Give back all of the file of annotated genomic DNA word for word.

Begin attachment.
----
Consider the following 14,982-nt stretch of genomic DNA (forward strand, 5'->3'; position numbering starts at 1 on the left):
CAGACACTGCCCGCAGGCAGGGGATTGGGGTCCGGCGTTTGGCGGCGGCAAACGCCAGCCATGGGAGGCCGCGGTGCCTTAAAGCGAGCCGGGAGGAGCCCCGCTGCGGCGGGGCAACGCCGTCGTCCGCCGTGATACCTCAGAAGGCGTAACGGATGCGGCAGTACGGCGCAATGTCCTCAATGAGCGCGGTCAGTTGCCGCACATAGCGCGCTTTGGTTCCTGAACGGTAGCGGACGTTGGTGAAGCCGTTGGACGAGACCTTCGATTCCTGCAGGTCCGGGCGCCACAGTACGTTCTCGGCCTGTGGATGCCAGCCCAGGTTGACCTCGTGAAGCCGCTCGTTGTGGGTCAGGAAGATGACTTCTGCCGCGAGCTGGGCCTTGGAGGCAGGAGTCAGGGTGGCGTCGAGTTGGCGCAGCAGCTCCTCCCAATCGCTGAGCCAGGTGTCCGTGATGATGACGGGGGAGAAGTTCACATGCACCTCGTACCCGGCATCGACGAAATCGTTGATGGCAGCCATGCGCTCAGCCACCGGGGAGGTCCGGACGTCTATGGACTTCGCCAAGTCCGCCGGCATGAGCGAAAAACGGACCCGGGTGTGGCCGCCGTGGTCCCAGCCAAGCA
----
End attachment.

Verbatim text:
Consider the following 14,982-nt stretch of genomic DNA (forward strand, 5'->3'; position numbering starts at 1 on the left):
CAGACACTGCCCGCAGGCAGGGGATTGGGGTCCGGCGTTTGGCGGCGGCAAACGCCAGCCATGGGAGGCCGCGGTGCCTTAAAGCGAGCCGGGAGGAGCCCCGCTGCGGCGGGGCAACGCCGTCGTCCGCCGTGATACCTCAGAAGGCGTAACGGATGCGGCAGTACGGCGCAATGTCCTCAATGAGCGCGGTCAGTTGCCGCACATAGCGCGCTTTGGTTCCTGAACGGTAGCGGACGTTGGTGAAGCCGTTGGACGAGACCTTCGATTCCTGCAGGTCCGGGCGCCACAGTACGTTCTCGGCCTGTGGATGCCAGCCCAGGTTGACCTCGTGAAGCCGCTCGTTGTGGGTCAGGAAGATGACTTCTGCCGCGAGCTGGGCCTTGGAGGCAGGAGTCAGGGTGGCGTCGAGTTGGCGCAGCAGCTCCTCCCAATCGCTGAGCCAGGTGTCCGTGATGATGACGGGGGAGAAGTTCACATGCACCTCGTACCCGGCATCGACGAAATCGTTGATGGCAGCCATGCGCTCAGCCACCGGGGAGGTCCGGACGTCTATGGACTTCGCCAAGTCCGCCGGCATGAGCGAAAAACGGACCCGGGTGTGGCCGCCGTGGTCCCAGCCAAGCA